/wawk/, v.i.
1. to advance or travel on foot at a moderate speed or pace; proceed by steps; move by advancing the feet alternately so that there is always one foot on the ground in bipedal locomotion and two or more feet on the ground in quadrupedal locomotion.
2. to move about or travel on foot for exercise or pleasure: We can walk in the park after lunch.
3. (of things) to move in a manner suggestive of walking, as through repeated vibrations or the effect of alternate expansion and contraction: He typed so hard that the lamp walked right off the desk.
4. Baseball. to receive a base on balls.
5. Slang.
a. to go on strike; stage a walkout: The miners will walk unless they get a pay raise.
b. to be acquitted or to be released or fined rather than sentenced to jail: If the prosecutor doesn't present his case well, the murderer may walk.
6. to go about on the earth, or appear to living persons, as a ghost: to believe that spirits walk at night.
7. (of a tool, pointer, or pen of a recording device, etc.) to glide, slip, or move from a straight course, fixed position, or the like: A regular drill bit may walk on a plastic surface when you first try to make a hole. When the earthquake started, the pen on the seismograph walked all over the paper.
8. to conduct oneself in a particular manner; pursue a particular course of life: to walk humbly with thy God.
9. Basketball. (of a player in possession of the ball) to take more than two steps without dribbling or passing the ball.
10. Obs. to be in motion or action.
11. to proceed through, over, or upon at a moderate pace on foot: walking London streets by night; walking the floor all night.
12. to cause to walk; lead, drive, or ride at a walk, as an animal: We walked our horses the last quarter of a mile.
13. to force or help to walk, as a person: They were walking him around the room soon after his operation.
14. to conduct or accompany on a walk: He walked them about the park.
15. to move (a box, trunk, or other object) in a manner suggestive of walking, as by a rocking motion.
16. Baseball. (of a pitcher) to give a base on balls to (a batter).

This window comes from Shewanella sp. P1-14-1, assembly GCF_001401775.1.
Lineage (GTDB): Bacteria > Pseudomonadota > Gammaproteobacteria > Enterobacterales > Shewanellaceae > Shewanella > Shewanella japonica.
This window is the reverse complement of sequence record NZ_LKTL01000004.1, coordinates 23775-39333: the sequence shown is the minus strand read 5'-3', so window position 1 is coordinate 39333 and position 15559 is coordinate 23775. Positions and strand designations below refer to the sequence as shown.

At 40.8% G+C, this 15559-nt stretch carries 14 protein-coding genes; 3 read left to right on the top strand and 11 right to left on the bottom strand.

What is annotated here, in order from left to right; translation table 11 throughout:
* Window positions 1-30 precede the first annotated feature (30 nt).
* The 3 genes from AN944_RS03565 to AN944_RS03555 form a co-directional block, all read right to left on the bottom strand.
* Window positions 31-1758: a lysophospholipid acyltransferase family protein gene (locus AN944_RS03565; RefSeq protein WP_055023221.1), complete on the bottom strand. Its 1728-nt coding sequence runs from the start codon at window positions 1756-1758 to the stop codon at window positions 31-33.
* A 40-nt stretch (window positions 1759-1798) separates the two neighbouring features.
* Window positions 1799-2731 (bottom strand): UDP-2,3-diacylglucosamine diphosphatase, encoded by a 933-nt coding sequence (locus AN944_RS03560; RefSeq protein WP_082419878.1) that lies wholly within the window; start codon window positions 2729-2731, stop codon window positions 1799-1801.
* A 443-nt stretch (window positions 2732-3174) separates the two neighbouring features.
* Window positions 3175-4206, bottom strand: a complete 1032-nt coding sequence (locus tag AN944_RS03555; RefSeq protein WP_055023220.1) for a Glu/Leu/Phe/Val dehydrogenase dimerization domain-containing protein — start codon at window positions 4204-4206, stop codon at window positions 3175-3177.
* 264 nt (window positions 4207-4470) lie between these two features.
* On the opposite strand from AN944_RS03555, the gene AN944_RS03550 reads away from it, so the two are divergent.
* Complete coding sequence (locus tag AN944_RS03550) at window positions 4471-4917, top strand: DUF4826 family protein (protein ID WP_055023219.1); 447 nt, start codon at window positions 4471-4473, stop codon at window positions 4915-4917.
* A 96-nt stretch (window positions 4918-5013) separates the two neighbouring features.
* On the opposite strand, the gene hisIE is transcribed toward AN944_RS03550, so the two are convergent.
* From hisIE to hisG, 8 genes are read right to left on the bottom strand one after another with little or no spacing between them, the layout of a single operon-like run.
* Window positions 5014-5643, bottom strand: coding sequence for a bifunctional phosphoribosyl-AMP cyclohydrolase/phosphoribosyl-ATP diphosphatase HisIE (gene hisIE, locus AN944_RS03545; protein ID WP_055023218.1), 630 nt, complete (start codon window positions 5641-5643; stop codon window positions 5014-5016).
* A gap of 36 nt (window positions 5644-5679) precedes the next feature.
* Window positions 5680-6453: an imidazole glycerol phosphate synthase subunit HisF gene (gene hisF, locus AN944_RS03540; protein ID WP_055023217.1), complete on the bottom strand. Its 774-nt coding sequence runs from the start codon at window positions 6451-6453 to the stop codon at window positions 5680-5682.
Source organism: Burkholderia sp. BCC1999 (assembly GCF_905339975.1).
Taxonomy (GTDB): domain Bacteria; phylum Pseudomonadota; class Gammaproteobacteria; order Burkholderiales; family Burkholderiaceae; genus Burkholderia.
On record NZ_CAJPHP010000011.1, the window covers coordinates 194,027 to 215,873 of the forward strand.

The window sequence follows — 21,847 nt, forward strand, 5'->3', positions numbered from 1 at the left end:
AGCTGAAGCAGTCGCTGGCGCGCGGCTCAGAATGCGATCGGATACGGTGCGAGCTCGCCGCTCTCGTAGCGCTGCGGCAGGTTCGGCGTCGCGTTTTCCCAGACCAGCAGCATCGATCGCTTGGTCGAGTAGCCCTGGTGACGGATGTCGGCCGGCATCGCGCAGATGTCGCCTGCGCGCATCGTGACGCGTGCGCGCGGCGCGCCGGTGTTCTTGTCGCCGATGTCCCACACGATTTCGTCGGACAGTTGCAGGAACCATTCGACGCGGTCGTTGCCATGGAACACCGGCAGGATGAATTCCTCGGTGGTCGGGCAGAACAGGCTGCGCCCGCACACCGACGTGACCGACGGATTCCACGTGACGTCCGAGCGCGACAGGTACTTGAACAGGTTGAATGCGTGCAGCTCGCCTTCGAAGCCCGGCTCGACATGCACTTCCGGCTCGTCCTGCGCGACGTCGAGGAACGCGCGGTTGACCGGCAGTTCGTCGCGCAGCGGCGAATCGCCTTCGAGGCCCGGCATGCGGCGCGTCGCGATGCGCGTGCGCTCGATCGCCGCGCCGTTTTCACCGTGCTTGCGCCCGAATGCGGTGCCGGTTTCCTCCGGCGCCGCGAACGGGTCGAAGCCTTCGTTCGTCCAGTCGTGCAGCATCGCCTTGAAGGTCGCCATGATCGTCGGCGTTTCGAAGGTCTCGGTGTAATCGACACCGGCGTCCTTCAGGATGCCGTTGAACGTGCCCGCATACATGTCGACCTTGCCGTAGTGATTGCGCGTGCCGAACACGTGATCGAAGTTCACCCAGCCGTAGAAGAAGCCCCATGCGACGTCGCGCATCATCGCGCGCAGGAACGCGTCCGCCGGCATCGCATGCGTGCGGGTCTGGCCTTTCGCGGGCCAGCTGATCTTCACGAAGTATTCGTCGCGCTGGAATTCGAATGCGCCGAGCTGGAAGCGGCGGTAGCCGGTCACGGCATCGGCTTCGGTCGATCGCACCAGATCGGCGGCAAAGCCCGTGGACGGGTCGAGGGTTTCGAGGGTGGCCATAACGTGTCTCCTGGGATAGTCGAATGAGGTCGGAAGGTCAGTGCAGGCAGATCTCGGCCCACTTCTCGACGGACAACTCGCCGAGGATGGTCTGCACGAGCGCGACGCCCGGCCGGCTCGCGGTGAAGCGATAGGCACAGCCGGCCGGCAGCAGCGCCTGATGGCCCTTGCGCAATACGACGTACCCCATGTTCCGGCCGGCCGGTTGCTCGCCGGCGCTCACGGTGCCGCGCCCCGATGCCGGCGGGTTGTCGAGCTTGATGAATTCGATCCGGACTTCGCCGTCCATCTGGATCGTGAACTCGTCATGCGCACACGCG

17. to spend or pass (time) in walking (often fol. by away): We walked the morning away along the beach.
18. to cause or accomplish by walking: We saw them walking guard over the chain gang.
19. to examine, measure, etc., by traversing on foot: to walk a track; to walk the boundaries of the property.
20. Basketball. to advance (the ball) by taking more than two steps without dribbling or passing.
21. Informal. to send (a person who has a reservation at a hotel) to another hotel because of overbooking: It's exasperating to find yourself walked when you arrive at a hotel late in the evening.
22. walk off, to get rid of by walking: to walk off a headache.
23. walk off with,
a. to remove illegally; steal.
b. to win or attain, as in a competition: to walk off with the first prize for flower arrangements.
c. to surpass one's competitors; win easily: to walk off with the fight.
24. walk out,
a. to go on strike.
b. to leave in protest: to walk out of a committee meeting.
25. walk out on, to leave unceremoniously; desert; forsake: to walk out on one's family.
26. walk out with, Brit. to court or be courted by: Cook is walking out with the chauffeur.
27. walk (someone) through, to guide or instruct carefully one step at a time: The teacher will walk the class through the entire testing procedure before the real test begins.
28. walk Spanish,
a. to be forced by another to walk on tiptoe.